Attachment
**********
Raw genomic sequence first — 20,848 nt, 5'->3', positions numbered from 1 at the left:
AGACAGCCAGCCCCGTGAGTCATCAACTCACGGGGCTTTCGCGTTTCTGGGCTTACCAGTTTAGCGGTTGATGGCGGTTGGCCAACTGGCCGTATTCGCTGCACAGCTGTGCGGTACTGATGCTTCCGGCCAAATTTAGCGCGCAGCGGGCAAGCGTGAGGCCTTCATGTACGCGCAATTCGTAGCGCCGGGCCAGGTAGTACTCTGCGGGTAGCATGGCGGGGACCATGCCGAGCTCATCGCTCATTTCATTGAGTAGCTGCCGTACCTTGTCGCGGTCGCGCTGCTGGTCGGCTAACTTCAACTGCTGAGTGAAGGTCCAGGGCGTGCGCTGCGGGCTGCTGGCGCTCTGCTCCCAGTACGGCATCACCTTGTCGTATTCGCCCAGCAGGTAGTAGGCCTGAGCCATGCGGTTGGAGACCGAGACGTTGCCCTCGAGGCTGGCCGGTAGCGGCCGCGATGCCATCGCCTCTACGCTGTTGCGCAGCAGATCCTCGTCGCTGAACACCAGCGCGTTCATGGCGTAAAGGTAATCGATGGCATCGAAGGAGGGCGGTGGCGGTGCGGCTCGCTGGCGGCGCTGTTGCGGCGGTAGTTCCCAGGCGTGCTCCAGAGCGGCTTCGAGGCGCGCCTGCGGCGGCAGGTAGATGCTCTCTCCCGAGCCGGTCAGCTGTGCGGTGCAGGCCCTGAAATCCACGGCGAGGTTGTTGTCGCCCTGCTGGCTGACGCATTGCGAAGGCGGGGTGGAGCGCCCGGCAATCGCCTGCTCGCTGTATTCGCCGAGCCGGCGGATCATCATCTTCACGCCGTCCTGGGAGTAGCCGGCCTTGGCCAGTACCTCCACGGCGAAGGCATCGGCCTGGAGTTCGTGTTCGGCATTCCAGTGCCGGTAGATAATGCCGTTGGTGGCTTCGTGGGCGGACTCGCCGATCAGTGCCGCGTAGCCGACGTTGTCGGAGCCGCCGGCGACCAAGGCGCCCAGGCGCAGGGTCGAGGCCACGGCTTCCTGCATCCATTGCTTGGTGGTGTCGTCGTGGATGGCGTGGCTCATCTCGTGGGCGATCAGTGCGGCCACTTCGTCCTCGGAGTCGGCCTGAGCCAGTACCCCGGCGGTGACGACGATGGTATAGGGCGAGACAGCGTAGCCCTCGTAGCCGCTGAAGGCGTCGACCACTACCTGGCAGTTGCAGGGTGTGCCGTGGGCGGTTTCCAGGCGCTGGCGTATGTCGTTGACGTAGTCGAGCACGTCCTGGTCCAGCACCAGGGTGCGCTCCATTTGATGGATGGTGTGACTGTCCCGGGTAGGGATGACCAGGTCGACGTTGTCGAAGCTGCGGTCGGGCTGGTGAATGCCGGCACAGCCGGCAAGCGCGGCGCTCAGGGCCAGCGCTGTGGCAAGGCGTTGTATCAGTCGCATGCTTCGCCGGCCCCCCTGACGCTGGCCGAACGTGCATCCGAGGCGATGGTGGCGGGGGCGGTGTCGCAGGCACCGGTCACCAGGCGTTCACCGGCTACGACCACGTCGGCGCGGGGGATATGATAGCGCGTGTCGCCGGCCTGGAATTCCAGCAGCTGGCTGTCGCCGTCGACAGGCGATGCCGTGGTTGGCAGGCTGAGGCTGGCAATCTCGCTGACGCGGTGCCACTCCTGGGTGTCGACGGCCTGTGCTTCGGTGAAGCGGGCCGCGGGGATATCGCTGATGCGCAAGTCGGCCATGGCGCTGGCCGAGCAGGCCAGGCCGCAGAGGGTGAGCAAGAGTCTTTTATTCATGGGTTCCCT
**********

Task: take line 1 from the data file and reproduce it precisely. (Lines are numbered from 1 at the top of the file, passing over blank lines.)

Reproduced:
Raw genomic sequence first — 20,848 nt, 5'->3', positions numbered from 1 at the left: